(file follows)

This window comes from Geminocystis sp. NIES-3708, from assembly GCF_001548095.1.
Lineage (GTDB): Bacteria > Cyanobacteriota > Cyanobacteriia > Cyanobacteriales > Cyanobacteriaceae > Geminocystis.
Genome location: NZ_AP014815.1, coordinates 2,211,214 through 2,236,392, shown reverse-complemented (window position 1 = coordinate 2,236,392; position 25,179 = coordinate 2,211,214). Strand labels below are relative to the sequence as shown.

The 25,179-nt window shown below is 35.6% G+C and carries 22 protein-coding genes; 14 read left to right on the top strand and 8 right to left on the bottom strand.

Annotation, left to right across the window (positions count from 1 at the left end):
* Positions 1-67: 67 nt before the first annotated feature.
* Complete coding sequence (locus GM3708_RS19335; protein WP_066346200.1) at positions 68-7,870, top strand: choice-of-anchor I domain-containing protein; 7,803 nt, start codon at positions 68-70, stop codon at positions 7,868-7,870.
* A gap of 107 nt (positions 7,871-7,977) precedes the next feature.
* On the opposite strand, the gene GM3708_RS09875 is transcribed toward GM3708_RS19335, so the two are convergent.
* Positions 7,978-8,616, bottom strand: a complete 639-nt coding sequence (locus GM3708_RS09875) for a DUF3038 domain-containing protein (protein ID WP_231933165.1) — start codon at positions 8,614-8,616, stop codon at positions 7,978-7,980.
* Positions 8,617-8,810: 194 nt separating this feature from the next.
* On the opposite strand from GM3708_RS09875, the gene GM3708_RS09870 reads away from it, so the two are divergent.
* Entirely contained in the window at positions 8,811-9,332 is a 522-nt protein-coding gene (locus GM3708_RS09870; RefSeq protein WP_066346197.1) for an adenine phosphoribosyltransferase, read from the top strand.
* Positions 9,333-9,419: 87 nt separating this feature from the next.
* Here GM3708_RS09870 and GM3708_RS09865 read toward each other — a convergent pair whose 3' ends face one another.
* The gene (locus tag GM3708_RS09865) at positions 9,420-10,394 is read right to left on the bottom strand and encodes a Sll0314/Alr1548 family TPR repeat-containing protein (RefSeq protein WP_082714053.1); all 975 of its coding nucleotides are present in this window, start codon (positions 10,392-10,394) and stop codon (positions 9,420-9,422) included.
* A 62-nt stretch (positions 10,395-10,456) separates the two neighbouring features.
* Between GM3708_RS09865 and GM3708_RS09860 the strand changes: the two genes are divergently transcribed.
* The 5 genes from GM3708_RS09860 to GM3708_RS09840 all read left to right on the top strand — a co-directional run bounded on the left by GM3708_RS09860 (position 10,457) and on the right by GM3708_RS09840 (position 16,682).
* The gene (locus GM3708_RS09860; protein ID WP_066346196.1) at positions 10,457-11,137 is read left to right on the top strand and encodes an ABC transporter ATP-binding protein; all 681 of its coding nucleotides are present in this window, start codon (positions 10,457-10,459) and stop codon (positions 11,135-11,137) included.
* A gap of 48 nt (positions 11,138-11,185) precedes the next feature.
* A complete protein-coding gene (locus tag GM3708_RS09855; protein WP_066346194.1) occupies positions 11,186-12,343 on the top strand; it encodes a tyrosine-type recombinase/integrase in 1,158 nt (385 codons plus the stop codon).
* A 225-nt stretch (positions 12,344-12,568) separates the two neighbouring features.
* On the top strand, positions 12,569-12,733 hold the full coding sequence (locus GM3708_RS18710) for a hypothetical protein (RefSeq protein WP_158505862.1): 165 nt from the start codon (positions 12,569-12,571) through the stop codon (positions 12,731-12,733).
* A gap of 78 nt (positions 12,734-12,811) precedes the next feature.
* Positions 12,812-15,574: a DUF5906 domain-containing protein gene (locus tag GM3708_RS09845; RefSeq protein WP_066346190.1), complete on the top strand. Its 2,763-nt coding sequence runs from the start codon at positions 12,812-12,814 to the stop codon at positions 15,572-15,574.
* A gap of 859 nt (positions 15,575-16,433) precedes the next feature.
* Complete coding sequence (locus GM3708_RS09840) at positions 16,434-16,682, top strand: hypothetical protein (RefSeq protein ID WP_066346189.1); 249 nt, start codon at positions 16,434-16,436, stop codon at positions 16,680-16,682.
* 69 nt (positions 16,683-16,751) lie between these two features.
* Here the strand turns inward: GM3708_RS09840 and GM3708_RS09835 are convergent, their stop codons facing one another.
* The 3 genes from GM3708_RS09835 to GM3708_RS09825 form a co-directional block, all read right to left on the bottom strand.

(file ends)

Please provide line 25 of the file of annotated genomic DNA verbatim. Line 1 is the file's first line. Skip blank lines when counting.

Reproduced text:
* A gap of 78 nt (positions 12,734-12,811) precedes the next feature.